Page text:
While it's no secret that many health experts believe diet and exercise are the keys to living a healthy life, a new study out of Germany claims that making four lifestyle changes can help reduce the risk of major chronic illness by much more than previously thought.
According to the seven-year-plus study published in the Archives of Internal Medicine, people who do not smoke, have a body mass index lower than 30, exercise for at least three-and-a-half hours each week and eat a healthy diet with many fruits, vegetables and whole-grain bread can reduce the risk of chronic illness like diabetes, heart attack, stroke and cancer by an average of nearly 80 percent.
Before his new show, "The Dr. Oz Show," gets started in September, Dr. Mehmet Oz dropped by "Good Morning America" to help explain what the study can mean for you and how you can make small changes in your life that may drastically improve your health.
The most important of these four changes, according to Oz, is to quit smoking. According to the American Heart Assocation, smoking accounts for more than 440,000 deaths every year.
Cigarette smokers have a higher risk of developing several chronic disorders, including cancer, heart disease and stroke, according to the AHA.
"It's really hard to do it by yourself," Oz said. "Get some help."
Web sites like the National Heart Lung and Blood Institute allow users to quickly calculate their body mass index to see how it compares with the study's ideal BMI of under 30.
In order to help improve your body mass index, Oz suggests cutting out 100 calories from your daily diet and sticking to a sustainable weight loss program.
"We're not looking for people with a little extra weight on board," Oz emphasized, but rather those whose weight is putting their health in danger.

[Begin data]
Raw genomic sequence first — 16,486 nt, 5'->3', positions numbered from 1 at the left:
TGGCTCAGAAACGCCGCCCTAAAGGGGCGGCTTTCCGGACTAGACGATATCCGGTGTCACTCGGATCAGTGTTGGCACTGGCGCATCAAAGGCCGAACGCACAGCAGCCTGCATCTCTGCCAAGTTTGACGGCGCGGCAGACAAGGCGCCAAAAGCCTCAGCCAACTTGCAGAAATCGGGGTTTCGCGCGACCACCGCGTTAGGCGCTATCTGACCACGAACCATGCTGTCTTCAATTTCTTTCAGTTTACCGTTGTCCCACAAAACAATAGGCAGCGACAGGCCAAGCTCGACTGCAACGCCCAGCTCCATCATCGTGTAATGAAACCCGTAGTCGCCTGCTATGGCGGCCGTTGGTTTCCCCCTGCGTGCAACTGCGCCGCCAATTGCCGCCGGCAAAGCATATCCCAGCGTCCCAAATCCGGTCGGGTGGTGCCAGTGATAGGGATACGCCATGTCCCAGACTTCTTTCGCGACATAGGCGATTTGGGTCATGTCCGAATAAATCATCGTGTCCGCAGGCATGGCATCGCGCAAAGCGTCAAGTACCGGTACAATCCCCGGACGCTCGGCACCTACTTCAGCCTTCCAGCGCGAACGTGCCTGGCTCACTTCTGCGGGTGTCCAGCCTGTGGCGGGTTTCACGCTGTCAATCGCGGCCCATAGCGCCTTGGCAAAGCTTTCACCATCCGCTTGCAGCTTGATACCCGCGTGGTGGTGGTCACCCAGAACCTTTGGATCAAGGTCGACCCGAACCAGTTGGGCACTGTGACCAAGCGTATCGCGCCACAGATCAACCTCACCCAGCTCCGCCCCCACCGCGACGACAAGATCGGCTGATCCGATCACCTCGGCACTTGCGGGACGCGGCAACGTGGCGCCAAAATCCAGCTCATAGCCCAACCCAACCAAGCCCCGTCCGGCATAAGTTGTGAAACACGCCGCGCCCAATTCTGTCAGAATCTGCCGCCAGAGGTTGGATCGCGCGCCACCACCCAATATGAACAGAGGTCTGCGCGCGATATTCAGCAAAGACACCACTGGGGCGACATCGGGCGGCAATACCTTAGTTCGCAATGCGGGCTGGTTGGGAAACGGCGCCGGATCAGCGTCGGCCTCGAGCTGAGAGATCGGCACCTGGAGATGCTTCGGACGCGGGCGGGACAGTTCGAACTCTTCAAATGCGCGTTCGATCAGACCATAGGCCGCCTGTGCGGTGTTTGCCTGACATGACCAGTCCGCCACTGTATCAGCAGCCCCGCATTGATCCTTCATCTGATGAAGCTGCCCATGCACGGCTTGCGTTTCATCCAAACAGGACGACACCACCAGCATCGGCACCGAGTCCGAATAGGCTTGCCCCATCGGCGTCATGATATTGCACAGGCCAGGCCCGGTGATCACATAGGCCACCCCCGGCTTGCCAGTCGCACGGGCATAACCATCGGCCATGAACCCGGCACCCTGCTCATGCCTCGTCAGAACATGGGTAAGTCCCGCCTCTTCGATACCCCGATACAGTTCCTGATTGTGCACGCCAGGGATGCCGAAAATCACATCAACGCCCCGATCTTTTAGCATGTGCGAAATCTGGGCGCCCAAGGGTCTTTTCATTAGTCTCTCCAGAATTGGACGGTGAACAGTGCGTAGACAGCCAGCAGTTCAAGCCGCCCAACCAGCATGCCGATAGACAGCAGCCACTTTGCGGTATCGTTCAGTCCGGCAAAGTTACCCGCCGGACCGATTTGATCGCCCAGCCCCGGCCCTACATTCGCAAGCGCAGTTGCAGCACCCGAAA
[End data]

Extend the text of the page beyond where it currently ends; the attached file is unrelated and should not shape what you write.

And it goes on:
The study suggests getting in at least 3.5 hours of exercise every week, or about half an hour every day.
According to Oz, that doesn't mean Americans should sit around all day and then work out hard for half an hour, but rather you should incorporate more movement into every day.
Oz suggested putting a stationary bike in front of the television or banning elevators from your life. Even fidgeting can help.
"I don't think you should put exercise in at the end of the day," he said. "Make it part of your day-to-day lives."
Thousands of Americans struggle every year with starting and maintaining a diet, but according to Oz, you shouldn't focus on excluding the things you want from your diet, but rather including better foods.
"It's not, 'I shouldn't have a brownie,'" Oz said. "It's, 'I should have more leafy greens.'"
By making sure you eat the healthy foods, you'll be full enough so you'd be less likely to eat the foods that are not as good for you.
Check out the Dr. Oz-approved list of healthy foods below before you head to the supermarket to make sure your family is eating healthy.
All servings per person. Serving size is six to eight ounces.
7 Servings Whole Grain
whole wheat bread
whole grain cereal
whole wheat pasta
4 Servings Fruit
1/2 cup OJ
5 Servings Green Leafy Veggies
5 broccoli florets
1 cup arugula
1 cup spinach
1 cup broccoli rabe
1 cup mixed salad greens
Less Than 2 Servings Lean Meat
6-8 oz. ground chuck or beef tenderloin
handful of almonds, unsalted